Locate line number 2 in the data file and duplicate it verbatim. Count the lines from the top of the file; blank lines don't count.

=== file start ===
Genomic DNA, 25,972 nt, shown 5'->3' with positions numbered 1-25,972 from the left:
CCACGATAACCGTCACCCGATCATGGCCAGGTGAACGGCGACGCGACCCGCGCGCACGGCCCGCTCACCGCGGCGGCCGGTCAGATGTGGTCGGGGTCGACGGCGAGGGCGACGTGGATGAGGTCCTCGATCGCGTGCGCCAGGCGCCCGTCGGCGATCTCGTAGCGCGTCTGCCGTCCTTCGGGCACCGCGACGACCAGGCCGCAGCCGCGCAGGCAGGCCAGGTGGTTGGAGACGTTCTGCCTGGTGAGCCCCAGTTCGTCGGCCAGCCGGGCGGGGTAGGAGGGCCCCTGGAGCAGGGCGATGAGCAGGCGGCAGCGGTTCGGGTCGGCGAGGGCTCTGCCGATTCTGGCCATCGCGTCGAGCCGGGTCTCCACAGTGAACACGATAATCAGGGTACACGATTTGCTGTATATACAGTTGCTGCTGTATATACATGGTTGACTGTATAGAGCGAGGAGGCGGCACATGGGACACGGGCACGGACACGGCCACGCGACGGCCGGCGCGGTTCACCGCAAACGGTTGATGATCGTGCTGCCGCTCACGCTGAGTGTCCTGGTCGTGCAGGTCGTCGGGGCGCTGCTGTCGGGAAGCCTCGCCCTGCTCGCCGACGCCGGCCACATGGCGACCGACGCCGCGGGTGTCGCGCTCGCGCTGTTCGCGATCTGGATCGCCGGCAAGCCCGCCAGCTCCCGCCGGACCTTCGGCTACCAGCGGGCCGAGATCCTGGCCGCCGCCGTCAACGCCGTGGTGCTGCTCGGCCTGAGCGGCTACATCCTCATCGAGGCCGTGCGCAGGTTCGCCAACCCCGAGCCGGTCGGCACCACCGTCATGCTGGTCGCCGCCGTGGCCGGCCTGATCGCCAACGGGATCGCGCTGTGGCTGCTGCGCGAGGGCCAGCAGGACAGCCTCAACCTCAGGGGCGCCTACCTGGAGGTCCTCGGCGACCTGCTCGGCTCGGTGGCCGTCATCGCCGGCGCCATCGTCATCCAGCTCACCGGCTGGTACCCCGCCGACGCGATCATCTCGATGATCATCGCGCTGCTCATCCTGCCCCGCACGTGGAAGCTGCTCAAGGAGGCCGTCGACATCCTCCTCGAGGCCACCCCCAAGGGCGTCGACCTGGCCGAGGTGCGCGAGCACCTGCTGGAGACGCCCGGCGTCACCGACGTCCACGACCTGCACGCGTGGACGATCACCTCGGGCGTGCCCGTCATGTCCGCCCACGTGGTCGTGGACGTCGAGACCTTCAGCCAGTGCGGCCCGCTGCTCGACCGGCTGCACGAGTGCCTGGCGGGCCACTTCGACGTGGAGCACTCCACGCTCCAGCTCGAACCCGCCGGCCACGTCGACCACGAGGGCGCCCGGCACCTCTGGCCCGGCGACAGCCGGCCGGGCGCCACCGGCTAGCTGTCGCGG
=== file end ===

CCACGATAACCGTCACCCGATCATGGCCAGGTGAACGGCGACGCGACCCGCGCGCACGGCCCGCTCACCGCGGCGGCCGGTCAGATGTGGTCGGGGTCGACGGCGAGGGCGACGTGGATGAGGTCCTCGATCGCGTGCGCCAGGCGCCCGTCGGCGATCTCGTAGCGCGTCTGCCGTCCTTCGGGCACCGCGACGACCAGGCCGCAGCCGCGCAGGCAGGCCAGGTGGTTGGAGACGTTCTGCCTGGTGAGCCCCAGTTCGTCGGCCAGCCGGGCGGGGTAGGAGGGCCCCTGGAGCAGGGCGATGAGCAGGCGGCAGCGGTTCGGGTCGGCGAGGGCTCTGCCGATTCTGGCCATCGCGTCGAGCCGGGTCTCCACAGTGAACACGATAATCAGGGTACACGATTTGCTGTATATACAGTTGCTGCTGTATATACATGGTTGACTGTATAGAGCGAGGAGGCGGCACATGGGACACGGGCACGGACACGGCCACGCGACGGCCGGCGCGGTTCACCGCAAACGGTTGATGATCGTGCTGCCGCTCACGCTGAGTGTCCTGGTCGTGCAGGTCGTCGGGGCGCTGCTGTCGGGAAGCCTCGCCCTGCTCGCCGACGCCGGCCACATGGCGACCGACGCCGCGGGTGTCGCGCTCGCGCTGTTCGCGATCTGGATCGCCGGCAAGCCCGCCAGCTCCCGCCGGACCTTCGGCTACCAGCGGGCCGAGATCCTGGCCGCCGCCGTCAACGCCGTGGTGCTGCTCGGCCTGAGCGGCTACATCCTCATCGAGGCCGTGCGCAGGTTCGCCAACCCCGAGCCGGTCGGCACCACCGTCATGCTGGTCGCCGCCGTGGCCGGCCTGATCGCCAACGGGATCGCGCTGTGGCTGCTGCGCGAGGGCCAGCAGGACAGCCTCAACCTCAGGGGCGCCTACCTGGAGGTCCTCGGCGACCTGCTCGGCTCGGTGGCCGTCATCGCCGGCGCCATCGTCATCCAGCTCACCGGCTGGTACCCCGCCGACGCGATCATCTCGATGATCATCGCGCTGCTCATCCTGCCCCGCACGTGGAAGCTGCTCAAGGAGGCCGTCGACATCCTCCTCGAGGCCACCCCCAAGGGCGTCGACCTGGCCGAGGTGCGCGAGCACCTGCTGGAGACGCCCGGCGTCACCGACGTCCACGACCTGCACGCGTGGACGATCACCTCGGGCGTGCCCGTCATGTCCGCCCACGTGGTCGTGGACGTCGAGACCTTCAGCCAGTGCGGCCCGCTGCTCGACCGGCTGCACGAGTGCCTGGCGGGCCACTTCGACGTGGAGCACTCCACGCTCCAGCTCGAACCCGCCGGCCACGTCGACCACGAGGGCGCCCGGCACCTCTGGCCCGGCGACAGCCGGCCGGGCGCCACCGGCTAGCTGTCGCGG